Tuna Quinoa Salad in Endive Wraps skips the bread for the slightly bitter leaves of endive. Quinoa adds even more protein.
If you love tuna salad, you'll really love this one. We've mixed it with quinoa for extra protein and plain Greek yogurt instead of mayo. This tuna quinoa salad is a lighter take on classic tuna salad, but still makes for a satisfying meal. Pair with endive leaves for an easy meal prep wrap.
Let's face it. Some weeks we just don't want to meal prep! There are likely a million other things we could be doing, but we know that we feel better and life is easier when we meal prep. This tuna quinoa salad comes to the rescue because you can make it in five minutes and once you do, lunch is ready. Make it in the morning and you're good to go.
What is Endive?
But first, let's talk about an ingredient in this recipe with which you might not be familiar. Endive! It's part of the chicory family and it's bitter and tender and the same time, but not overly so. Radicchio and Belgian endive are two other types you may have encountered before. They're actually grown in the dark, and you can find them mostly all year round, but more easily in the winter. And they happen to make for a great way to deliver a tuna salad (with quinoa!) wrap.
Tuna Quinoa Salad in Endive Wraps Ingredients
- ¼ cup cooked quinoa
- 1 can tuna in water
- ¼ cup plain Greek yogurt
- 1 tsp. lemon juice
- 2 tbsp. diced radishes
- 2 tbsp. diced cucumber
- 1 tsp. dried parsley, or 1 tbsp. fresh
- ½ tsp. fresh dill, or 1 ½ tsp. fresh
- Salt & pepper to taste
- Endive leaves
How to Make Tuna Quinoa Salad in Endive Wraps
Drain the tuna of its water and add to a medium bowl. Then add all the other ingredients. It's that easy. Don't forget to taste after you add salt and pepper; this is important but an often overlooked step in cooking. The salt and pepper will perk up the entire salad. The cucumbers and radishes add some crunch and a cooling taste to this tuna salad, making it especially welcoming during warmer weather, but it's delicious any time of year.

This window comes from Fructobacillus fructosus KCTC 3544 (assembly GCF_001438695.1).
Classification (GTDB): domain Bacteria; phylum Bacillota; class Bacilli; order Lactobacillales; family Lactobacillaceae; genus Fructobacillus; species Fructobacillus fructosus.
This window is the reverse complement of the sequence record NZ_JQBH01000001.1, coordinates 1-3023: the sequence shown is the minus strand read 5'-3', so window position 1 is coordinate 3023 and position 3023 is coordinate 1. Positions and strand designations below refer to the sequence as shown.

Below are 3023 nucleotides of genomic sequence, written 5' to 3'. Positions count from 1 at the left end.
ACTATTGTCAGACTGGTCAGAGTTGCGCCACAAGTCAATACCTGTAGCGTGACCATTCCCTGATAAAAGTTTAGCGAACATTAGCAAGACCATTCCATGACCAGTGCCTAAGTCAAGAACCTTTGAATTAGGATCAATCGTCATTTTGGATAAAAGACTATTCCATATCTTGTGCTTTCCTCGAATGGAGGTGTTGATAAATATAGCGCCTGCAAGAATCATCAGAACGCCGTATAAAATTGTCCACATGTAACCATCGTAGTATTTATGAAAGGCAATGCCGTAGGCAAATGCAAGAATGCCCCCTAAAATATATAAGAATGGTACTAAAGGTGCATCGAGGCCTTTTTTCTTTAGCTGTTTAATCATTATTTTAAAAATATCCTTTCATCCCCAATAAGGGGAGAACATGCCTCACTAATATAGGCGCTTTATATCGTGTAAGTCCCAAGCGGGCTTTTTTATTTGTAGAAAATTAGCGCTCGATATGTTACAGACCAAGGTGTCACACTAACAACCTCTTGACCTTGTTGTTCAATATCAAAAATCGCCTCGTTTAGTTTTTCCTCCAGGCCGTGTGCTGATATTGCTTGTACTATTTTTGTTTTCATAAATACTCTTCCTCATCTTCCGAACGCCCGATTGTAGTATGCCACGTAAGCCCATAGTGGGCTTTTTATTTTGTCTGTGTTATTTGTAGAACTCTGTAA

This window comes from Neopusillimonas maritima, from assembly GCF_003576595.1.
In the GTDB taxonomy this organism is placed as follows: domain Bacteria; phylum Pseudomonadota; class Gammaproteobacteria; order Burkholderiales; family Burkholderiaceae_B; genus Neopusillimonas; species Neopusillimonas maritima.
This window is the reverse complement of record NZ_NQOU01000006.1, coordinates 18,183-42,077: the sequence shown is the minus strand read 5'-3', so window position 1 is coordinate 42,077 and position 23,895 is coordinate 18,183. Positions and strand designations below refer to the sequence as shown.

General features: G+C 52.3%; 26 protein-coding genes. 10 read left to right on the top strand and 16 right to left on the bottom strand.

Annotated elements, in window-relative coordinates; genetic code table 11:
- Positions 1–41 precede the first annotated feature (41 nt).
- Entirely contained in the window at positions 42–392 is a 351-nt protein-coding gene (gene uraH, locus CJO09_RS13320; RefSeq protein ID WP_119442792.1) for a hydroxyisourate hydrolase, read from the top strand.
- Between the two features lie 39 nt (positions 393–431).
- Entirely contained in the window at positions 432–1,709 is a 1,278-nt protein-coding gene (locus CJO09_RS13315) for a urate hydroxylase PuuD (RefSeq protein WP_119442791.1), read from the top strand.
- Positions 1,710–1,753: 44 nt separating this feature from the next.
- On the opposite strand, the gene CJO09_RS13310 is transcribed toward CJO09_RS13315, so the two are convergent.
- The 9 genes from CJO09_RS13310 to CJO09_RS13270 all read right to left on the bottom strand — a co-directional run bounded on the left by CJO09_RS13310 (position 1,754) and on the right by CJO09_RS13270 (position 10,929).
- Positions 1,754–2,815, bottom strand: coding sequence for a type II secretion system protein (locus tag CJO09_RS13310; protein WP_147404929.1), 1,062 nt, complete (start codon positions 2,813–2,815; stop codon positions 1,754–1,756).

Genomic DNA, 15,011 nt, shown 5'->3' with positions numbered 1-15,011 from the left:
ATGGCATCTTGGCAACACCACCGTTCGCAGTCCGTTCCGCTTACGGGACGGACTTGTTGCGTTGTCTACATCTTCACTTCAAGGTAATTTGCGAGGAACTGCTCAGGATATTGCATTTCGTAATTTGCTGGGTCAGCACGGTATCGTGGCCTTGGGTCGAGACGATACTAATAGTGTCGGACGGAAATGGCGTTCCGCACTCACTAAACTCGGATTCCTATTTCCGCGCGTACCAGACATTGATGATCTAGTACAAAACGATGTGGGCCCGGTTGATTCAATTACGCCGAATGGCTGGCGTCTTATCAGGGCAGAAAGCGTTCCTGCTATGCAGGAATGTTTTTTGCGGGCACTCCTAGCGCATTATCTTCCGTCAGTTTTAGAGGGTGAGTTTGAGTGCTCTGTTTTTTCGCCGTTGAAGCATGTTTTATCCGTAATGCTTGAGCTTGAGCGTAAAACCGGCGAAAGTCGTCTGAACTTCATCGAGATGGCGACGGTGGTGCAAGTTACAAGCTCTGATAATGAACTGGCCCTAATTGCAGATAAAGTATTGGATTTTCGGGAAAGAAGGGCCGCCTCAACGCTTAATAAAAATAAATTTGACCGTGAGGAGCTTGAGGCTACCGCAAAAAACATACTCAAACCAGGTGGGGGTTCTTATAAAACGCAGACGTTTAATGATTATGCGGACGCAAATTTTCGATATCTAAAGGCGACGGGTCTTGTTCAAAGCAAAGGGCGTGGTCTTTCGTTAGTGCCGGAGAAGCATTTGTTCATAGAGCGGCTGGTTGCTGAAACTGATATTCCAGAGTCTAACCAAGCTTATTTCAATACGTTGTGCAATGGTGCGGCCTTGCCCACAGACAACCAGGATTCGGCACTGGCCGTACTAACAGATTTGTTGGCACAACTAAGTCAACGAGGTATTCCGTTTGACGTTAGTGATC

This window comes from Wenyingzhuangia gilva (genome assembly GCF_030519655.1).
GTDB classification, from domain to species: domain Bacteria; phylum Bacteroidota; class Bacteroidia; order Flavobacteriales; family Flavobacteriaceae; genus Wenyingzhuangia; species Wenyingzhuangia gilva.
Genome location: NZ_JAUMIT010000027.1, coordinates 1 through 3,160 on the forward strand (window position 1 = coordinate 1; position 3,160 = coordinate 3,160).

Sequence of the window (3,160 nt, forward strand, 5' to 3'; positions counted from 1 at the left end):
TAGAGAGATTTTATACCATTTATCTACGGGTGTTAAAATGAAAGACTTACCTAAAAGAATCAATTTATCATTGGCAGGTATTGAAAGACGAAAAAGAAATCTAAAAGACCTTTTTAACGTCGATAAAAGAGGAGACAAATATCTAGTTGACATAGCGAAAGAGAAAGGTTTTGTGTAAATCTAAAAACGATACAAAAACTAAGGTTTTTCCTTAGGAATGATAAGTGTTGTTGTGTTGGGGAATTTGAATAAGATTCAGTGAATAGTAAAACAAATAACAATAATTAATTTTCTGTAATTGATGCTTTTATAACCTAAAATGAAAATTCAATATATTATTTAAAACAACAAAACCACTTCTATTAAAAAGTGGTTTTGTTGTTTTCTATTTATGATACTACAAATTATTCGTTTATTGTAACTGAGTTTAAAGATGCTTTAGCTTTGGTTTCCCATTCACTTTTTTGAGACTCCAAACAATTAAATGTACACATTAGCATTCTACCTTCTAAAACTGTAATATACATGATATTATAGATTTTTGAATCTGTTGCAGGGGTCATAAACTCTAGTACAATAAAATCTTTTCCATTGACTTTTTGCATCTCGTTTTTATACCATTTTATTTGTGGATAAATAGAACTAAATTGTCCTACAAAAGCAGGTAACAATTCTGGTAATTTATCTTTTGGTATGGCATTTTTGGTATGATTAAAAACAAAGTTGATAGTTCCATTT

How to Store Tuna Quinoa Salad
You can make this a day or so ahead of when you want to eat it with no trouble; we'd just recommend waiting until serving before adding the tuna into the endive leaves. They might get a little soggy if they're sitting for more than a few hours ahead of eating them.
Substitutions and Alterations
You could always cook your own quinoa for this recipe, but to make it faster (and cook-free) you can use pre-cooked quinoa. If you've batch cooked quinoa and popped some in the freezer (this is so worth doing), or you've maybe frozen leftover quinoa from another meal prepping extravaganza, you can use that. Just defrost it in the microwave, in the fridge overnight, or toss it in a pan over low heat to thaw.
Substitute white or brown rice, orzo pasta (cause it's so small!). Or, to make it low carb, try any other alternative to white rice in this too!
Double, triple, or quadruple this recipe for a full week's worth of meals, or add more veggies to stretch out one can of tuna for two servings. We also like chopped carrots and celery in this tuna salad.
Tuna in olive oil also works great here, too—just know that it's going to up the fat content of this dish, albeit with the good kinds.
Add 1 to 2 teaspoons of Dijon mustard.
READ MORE: We love quinoa! 23 Best Quinoa Meal Prep Recipes!